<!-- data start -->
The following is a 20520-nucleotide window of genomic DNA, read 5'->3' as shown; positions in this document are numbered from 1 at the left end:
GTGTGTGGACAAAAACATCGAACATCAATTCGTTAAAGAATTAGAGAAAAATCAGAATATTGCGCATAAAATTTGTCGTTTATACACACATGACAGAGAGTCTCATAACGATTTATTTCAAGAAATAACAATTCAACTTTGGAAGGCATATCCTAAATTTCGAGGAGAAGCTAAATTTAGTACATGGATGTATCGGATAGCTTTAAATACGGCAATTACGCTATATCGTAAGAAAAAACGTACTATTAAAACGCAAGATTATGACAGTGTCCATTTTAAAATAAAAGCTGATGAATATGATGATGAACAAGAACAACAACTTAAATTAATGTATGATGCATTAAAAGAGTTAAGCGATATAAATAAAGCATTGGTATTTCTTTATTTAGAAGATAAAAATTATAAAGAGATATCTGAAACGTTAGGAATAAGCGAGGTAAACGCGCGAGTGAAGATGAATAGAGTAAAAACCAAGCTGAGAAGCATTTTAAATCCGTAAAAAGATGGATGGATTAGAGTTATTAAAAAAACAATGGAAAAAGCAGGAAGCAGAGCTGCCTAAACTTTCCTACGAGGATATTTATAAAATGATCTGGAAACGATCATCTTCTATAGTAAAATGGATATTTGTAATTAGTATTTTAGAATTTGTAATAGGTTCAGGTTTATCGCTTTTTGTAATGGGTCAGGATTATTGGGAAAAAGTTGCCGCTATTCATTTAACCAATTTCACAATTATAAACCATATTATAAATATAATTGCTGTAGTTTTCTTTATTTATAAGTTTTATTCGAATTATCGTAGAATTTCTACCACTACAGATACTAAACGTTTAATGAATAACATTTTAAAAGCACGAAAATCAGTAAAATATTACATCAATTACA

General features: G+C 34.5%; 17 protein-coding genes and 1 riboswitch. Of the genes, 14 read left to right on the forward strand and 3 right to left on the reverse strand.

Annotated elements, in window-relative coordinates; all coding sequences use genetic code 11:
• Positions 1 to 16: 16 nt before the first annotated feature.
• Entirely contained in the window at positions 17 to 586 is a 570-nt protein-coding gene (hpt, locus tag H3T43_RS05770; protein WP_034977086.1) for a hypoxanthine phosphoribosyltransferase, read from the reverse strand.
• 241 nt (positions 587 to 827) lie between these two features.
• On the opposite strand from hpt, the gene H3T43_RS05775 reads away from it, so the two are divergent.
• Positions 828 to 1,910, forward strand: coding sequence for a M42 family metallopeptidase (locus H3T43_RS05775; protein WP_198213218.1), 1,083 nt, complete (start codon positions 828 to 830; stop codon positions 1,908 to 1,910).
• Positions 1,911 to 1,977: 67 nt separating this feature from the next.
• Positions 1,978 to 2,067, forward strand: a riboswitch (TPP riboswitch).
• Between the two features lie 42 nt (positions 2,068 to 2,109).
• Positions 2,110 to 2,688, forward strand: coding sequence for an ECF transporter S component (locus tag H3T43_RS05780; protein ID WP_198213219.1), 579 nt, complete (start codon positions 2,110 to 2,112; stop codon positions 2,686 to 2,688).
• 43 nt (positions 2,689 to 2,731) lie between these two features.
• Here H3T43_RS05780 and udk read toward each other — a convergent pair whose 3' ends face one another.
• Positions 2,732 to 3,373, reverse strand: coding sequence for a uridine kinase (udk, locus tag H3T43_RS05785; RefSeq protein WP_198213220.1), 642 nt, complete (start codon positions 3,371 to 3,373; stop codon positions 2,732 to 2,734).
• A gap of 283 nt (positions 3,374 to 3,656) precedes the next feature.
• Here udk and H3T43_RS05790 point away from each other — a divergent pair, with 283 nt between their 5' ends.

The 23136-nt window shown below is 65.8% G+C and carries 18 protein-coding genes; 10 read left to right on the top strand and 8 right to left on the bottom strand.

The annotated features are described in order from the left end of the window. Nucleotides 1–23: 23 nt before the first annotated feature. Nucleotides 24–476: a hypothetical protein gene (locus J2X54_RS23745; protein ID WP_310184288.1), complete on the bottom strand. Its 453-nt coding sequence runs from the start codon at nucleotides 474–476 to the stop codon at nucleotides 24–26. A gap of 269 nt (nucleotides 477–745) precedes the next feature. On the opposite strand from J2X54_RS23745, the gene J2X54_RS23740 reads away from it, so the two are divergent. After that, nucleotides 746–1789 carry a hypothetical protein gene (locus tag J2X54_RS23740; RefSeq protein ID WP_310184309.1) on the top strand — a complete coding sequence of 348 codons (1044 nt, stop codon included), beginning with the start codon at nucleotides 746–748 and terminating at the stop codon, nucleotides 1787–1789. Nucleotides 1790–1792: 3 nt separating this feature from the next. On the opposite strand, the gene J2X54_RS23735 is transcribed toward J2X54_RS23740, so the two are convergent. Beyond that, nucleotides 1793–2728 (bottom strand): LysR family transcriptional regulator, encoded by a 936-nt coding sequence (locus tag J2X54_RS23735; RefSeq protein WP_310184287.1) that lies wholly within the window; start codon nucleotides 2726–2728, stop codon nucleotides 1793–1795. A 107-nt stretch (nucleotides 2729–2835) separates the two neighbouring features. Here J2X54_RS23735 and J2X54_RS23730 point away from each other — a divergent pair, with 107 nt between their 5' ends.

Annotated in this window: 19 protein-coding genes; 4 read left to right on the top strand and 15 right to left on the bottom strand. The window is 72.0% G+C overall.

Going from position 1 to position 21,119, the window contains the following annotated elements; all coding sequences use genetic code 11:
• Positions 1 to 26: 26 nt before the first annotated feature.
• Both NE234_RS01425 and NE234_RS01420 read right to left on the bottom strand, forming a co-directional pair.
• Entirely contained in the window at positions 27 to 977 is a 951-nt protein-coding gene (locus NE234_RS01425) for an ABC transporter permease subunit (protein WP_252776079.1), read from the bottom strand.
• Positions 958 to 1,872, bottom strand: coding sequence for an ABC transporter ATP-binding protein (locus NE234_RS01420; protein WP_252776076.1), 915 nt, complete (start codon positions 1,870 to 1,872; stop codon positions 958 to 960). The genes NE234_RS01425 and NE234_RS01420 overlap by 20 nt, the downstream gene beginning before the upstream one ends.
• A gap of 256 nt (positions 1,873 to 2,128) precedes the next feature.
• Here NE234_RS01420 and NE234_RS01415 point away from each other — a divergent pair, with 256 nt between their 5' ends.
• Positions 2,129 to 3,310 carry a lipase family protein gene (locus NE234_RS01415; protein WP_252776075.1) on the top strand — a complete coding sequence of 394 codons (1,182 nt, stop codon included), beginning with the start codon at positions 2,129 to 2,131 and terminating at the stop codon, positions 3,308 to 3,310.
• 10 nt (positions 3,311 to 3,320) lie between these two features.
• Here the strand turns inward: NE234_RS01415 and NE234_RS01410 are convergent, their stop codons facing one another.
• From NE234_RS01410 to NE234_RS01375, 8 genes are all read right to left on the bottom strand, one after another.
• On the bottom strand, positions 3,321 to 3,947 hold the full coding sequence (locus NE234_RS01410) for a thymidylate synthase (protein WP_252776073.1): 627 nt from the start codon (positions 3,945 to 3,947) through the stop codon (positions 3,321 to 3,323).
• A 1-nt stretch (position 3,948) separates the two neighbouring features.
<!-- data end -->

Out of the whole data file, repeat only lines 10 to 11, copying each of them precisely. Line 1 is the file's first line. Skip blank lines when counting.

• Positions 1,911 to 1,977: 67 nt separating this feature from the next.
• Positions 1,978 to 2,067, forward strand: a riboswitch (TPP riboswitch).